In our last newsletter we marked an important world event: the International Asteroid Day, which takes place every year on 30 June. This time, we talked to Patrick Miller, the director of the IASC, who in a friendly chat told us a bit about himself and the citizen science programme focused on the asteroid search of which he is director and founder.

Dr. Patrick Miller is a Professor of Mathematics at Hardin-Simmons University, Texas, USA. He founded the International Astronomical Search Collaboration (IASC) in 2006, after he and one of his students took the initiative to do something for outreach and informal education in astronomy.

Dr. Patrick Miller

They had heard that the Hands On Universe organisation was conducting asteroid searches in the early 1990s, but that programme lasted only a few weeks. They thought about starting it up again, which they did in October 2006. At that point, not everything went well, and after some adjustments, the project started to grow.

Over the years, IASC has developed significantly. The first campaign they launched involved five schoools, but now more than 6,300 schools are involved, located in 89 countries. So, near 40,000 students around the world participate in the asteroid search every year. To give an idea, since January 2019 students have found more than 10,000 very faint asteroids that were not reported by sky surveys, but by the students. This is of interest to NASA’s Planetary Defense Coordination Office. Of the 10,000 that were found, 1% were Near Earth Objects candidates, which means Earth threatening candidates. This is a good parameter to evaluate the IASC, its usefulness and utility.

Patrick Miller explained to us that the main aim of the programme is to empower teachers. As a natural result of teachers bringing the project into the classroom, students can actually make original discoveries, using real data, and be excited about science and astronomy.

For the IASC director, the programme can be easily incorporated into the formal educational environment, “I use it in my teaching classes, and teachers can use it as an educational tool, and they do. It’s very exciting to think that you may do a discovery and that discovery may be named after you, so it’s more than just introducing science into the classroom is using astronomical data to make original discoveries.”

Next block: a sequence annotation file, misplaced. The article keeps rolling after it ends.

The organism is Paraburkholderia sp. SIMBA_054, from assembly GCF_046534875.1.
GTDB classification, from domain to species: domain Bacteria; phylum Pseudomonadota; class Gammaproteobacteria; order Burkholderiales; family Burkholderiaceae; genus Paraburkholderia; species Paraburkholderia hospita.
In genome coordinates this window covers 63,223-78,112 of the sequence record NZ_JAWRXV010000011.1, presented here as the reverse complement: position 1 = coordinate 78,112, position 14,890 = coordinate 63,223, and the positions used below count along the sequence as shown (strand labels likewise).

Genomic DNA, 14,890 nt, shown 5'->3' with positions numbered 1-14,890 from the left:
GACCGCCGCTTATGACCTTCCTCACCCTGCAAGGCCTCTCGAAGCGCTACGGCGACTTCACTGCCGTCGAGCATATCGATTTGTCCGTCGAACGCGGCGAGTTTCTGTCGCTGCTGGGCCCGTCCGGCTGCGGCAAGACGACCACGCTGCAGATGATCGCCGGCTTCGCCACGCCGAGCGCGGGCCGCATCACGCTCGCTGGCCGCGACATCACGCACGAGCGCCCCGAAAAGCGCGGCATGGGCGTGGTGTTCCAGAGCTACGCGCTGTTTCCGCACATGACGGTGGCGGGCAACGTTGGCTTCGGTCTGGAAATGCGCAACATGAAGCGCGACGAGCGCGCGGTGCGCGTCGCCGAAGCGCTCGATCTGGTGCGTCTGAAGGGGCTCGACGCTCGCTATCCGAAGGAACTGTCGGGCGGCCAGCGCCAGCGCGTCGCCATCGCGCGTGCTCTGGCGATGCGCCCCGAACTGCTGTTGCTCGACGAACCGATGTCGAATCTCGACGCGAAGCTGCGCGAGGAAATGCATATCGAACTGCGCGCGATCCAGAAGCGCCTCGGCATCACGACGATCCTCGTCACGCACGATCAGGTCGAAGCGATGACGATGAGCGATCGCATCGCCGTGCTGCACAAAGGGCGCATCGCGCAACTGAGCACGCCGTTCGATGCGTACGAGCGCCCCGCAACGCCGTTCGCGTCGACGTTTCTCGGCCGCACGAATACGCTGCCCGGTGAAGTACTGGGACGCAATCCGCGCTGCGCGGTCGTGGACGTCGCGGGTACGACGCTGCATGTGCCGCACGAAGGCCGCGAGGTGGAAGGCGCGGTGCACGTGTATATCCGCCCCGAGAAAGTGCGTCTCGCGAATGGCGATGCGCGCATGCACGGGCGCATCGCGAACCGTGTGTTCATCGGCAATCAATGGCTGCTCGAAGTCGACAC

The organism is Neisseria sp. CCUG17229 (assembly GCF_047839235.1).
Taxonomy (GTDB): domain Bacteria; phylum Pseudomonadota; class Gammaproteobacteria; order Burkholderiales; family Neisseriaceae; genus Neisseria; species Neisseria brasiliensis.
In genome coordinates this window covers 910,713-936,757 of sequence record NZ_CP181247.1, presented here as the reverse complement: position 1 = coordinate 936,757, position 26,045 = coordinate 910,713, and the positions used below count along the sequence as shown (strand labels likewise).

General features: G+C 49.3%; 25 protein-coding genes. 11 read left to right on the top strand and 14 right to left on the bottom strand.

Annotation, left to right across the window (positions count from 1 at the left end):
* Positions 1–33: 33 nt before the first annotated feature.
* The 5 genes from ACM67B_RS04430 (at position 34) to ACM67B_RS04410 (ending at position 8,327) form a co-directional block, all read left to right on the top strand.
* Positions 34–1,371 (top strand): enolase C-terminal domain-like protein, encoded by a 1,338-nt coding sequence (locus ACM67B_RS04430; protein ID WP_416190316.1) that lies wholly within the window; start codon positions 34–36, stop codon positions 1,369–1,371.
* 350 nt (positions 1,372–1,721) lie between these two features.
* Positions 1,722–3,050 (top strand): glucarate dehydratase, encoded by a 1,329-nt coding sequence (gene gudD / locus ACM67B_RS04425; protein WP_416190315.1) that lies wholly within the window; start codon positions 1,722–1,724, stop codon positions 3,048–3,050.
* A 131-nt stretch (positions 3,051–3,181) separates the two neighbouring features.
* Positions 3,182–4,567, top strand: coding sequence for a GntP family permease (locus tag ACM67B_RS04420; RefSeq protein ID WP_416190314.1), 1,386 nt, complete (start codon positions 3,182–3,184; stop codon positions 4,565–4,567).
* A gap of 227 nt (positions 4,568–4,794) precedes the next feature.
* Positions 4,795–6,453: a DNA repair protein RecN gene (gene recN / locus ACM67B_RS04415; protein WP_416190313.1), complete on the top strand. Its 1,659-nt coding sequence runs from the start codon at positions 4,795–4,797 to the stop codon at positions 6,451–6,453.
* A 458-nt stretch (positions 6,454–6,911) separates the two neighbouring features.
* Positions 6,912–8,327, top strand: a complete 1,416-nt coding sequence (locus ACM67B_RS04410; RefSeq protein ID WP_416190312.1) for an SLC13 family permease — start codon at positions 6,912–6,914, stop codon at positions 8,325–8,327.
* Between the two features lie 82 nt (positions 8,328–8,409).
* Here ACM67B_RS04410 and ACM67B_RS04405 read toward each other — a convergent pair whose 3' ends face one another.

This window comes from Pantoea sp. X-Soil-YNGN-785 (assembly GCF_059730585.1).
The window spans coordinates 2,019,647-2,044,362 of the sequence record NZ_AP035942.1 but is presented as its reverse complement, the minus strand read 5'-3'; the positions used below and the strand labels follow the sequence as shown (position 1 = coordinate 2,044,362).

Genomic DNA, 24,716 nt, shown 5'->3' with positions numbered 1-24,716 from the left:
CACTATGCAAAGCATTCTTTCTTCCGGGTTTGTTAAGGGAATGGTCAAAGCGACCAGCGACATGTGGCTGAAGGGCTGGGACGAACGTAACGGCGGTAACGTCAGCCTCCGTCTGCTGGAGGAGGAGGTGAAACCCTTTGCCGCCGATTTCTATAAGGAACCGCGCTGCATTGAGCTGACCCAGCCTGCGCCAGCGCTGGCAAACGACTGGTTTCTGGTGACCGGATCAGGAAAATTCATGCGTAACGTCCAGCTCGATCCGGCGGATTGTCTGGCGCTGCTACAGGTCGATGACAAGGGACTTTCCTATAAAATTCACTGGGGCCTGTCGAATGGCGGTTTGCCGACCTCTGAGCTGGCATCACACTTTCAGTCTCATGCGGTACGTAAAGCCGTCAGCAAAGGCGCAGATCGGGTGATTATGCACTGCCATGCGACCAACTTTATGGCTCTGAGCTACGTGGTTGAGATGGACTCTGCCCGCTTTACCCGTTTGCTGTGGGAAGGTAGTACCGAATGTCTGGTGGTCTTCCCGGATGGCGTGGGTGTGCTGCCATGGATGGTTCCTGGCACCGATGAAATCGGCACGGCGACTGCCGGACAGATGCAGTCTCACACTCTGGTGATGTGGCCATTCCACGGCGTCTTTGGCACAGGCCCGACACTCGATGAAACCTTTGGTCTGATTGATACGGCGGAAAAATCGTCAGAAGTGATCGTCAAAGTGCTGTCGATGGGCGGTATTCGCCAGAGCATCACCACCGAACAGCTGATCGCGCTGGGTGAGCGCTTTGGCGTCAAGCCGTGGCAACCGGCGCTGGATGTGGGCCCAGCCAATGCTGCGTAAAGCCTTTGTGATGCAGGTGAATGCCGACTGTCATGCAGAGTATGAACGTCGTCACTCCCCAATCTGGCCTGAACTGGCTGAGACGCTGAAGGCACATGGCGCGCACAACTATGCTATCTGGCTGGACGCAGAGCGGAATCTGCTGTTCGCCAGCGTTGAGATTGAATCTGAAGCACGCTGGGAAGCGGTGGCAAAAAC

For informal education programmes to succeed in formal education, they have to demonstrate that they fit certain curriculum needs, Miller said. IASC is a tool for teachers and relies on the teacher to integrate it into their classroom in the way they feel best suits their curriculum. Suggestions are offered on how teachers can do this, but ultimately that responsibility lies in the hands of the teacher.

IASC has been included in the astronomy curriculum in Germany, and also negotiations at government level in Brazil and India, for example, have resulted in bringing this informal educational project into formal settings.

Although primarily referred to as an informal education programme, since 2018 the project has received funding from NASA in the context of citizen science, which has allowed it to expand by considering teachers and students as active stakeholders in citizen science.

For us, there is no doubt about how IASC is a unique initiative that is expanding and reaching thousands of schools and with the capacity to expand further, showing how doing science is within everyone’s reach.

More info on Dr. Patrick Miller and IASC’s work can be found on the website.